The Book of Ralph


Fiction - Science Fiction
416 Pages
Reviewed on (not set)
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Author Biography

Christopher Steinsvold received his PhD in philosophy from the City University of New York Graduate School and University Center. He is currently an adjunct professor at Brooklyn College, City University of New York. In his creative writing, he uses his background in philosophy to feed his imagination.

    Book Review

Reviewed by Francine Zane for Readers' Favorite

The Book of Ralph by Christopher Steinsvold opens with the message “Drink Diet Coke” written across the moon by an unknown source. Markus West is hired to investigate the phenomenon, but he has little success, until one day a cylinder appears over the White House and Markus is pulled in for an extraterrestrial contact with the fun-loving Ralph.

Christopher Steinsvold has created one of those books that you will either get and love every minute of it, or walk away scratching your head as you wonder what all the fuss is about. The Book of Ralph is a richly balanced science fiction novel filled with humor, thought-provoking philosophical concepts, a liberal peppering of hard science, and just-a-hair-more-than-is-good-for-you sophomoric references.

Ralph is who I want to be when I grow up—if I grow up. He thinks outside of the box and tries his best to dumb down his very existence into something humans can understand. His tale is a refreshing take on science fiction. I especially liked the concept of an alien who doesn’t take himself too seriously, and who values hugs. If only more people could be like Ralph, the world would be a better place.

Wake up your brain. Read The Book of Ralph with the expectation of being entertained. When you finish, you may find yourself a little wiser and a whole lot more open to the possibilities in a world built of impossibilities. At the very least, you will find yourself wanting to talk about your discoveries, preferably in front of an Andy Warhol painting.

Caitlin Lyle Farley

Somebody has written ‘Drink Diet Coke’ on the moon. All fingers immediately point to Coca-Cola, who deny any responsibility. Outraged citizens boycott Coke and burn down factories around the world. Dr Markus West gets a call from his old friend in Congress, asking him to join the official investigation into this incident. He accepts. Eight and a half months later, Markus announces the conclusion of the investigation and its findings: that Coca-Cola is not responsible for the lunar advert. Exactly a year after the advert appeared on the moon, a 4 a.m. phone call summons Markus to the White House. A massive can of Campbell's Chicken Noodle soup is descending towards the White House, piloted by an alien called Ralph. An anthropologist from another world, Ralph has made contact with the USA to deliver a dire warning.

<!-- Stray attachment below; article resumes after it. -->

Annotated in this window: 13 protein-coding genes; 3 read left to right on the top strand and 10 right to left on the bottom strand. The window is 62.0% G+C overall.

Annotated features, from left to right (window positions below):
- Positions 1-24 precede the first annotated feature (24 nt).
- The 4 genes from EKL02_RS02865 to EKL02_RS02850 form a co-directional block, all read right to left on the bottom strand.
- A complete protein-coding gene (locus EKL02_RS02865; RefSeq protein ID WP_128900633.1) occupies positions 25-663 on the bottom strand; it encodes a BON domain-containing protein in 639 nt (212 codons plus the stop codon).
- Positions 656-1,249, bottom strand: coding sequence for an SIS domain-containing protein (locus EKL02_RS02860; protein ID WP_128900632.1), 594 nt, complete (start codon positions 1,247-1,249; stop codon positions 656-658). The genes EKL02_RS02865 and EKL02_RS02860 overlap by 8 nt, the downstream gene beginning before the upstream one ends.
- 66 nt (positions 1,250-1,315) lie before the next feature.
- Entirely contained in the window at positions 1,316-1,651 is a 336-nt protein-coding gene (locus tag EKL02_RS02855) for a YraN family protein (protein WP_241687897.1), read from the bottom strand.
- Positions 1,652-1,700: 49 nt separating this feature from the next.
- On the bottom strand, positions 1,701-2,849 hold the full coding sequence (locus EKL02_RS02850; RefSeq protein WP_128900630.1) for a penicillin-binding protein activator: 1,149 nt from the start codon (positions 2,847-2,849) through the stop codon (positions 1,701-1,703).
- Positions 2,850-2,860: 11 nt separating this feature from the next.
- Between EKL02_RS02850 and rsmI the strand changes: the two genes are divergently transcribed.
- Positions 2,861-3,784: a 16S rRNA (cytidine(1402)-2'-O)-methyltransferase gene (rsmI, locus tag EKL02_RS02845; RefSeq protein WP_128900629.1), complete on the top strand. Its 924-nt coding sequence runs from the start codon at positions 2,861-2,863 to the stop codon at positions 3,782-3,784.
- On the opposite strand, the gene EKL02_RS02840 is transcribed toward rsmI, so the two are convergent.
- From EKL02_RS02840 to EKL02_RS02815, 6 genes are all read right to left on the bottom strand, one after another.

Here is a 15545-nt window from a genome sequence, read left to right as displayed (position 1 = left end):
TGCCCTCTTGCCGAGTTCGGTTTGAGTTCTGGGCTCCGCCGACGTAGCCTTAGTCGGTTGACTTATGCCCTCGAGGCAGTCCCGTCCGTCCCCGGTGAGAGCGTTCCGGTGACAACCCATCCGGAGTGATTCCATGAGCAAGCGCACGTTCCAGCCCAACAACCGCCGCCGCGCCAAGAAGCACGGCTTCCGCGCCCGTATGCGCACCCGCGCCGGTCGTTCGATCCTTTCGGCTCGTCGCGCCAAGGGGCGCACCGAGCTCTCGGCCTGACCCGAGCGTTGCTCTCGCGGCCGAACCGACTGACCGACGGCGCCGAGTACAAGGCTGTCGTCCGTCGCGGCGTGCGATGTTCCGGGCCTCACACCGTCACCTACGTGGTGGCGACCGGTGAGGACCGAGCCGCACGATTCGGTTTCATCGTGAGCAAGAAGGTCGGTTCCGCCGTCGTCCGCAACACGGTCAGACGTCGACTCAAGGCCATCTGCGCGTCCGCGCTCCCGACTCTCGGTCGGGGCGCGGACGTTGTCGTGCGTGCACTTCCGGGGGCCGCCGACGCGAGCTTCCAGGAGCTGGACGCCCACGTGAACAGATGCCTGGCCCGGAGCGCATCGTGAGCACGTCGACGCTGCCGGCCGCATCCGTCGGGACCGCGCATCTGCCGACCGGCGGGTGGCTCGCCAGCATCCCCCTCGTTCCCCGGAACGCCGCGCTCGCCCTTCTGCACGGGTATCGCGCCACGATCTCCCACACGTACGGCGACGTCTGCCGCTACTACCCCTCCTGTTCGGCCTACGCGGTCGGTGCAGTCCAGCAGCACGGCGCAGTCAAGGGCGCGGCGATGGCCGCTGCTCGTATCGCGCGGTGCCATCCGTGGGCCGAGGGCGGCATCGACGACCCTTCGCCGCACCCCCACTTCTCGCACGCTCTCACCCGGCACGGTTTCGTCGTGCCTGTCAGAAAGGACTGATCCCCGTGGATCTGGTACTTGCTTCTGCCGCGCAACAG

I found it hard to discern where dry humor ended and earnestness began in The Book of Ralph. For example, there’s a reference to the USA as the most influential country in the world. I’m inclined to believe this is a subtle poke at the stereotype of America as a nation with an inflated sense of self-importance, but it’s not clear. Other elements, like the Kardashians, are comedic in a more obvious manner. Otherwise, Ralph’s views on Earth are insightful, and the protocols laid out by his race for establishing first contact ring true, even if the results are humorous. Ralph is an intriguing and likable character, and Christopher Steinsvold has done an excellent job of imagining a being that is plausible while still maintaining an element of strangeness. The human characters pale in comparison. The Book of Ralph is an entertaining and unusual take on an alien invasion with a fresh philosophical view on life.

Arya Fomonyuy

While entertaining readers with this wonderful meld of sci-fi and adventure, The Book of Ralph by Christopher Steinsvold will provoke powerful thoughts in readers with its philosophical leanings. The message that appears on the moon is very clear and can be read from any point on earth. It reads: “Drink Diet Coke.” Markus West can’t believe what he is seeing, and he will lead the team of investigators looking into the origin of the message, but Coca-Cola denies responsibility for the message. The investigation will only prove Coca-Cola’s innocence while an unusual phenomenon happens five miles above the White House with a cylinder floating in the air, one with a strong resemblance to a can of Campbell’s Chicken Noodle soup. While everyone sees the two events as advertising stunts, they are the work of an alien who tries to make contact with Markus West. Ralph has a message that could save humanity, but is the world ready for it?